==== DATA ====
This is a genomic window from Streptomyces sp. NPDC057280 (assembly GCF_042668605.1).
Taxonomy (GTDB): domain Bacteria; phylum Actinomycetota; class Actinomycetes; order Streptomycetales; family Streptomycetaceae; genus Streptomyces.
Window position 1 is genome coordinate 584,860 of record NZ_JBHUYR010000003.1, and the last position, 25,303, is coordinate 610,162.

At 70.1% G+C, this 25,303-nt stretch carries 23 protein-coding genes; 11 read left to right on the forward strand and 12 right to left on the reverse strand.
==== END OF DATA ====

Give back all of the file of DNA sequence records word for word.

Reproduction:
This is a genomic window from Streptomyces sp. NPDC057280 (assembly GCF_042668605.1).
Taxonomy (GTDB): domain Bacteria; phylum Actinomycetota; class Actinomycetes; order Streptomycetales; family Streptomycetaceae; genus Streptomyces.
Window position 1 is genome coordinate 584,860 of record NZ_JBHUYR010000003.1, and the last position, 25,303, is coordinate 610,162.

At 70.1% G+C, this 25,303-nt stretch carries 23 protein-coding genes; 11 read left to right on the forward strand and 12 right to left on the reverse strand.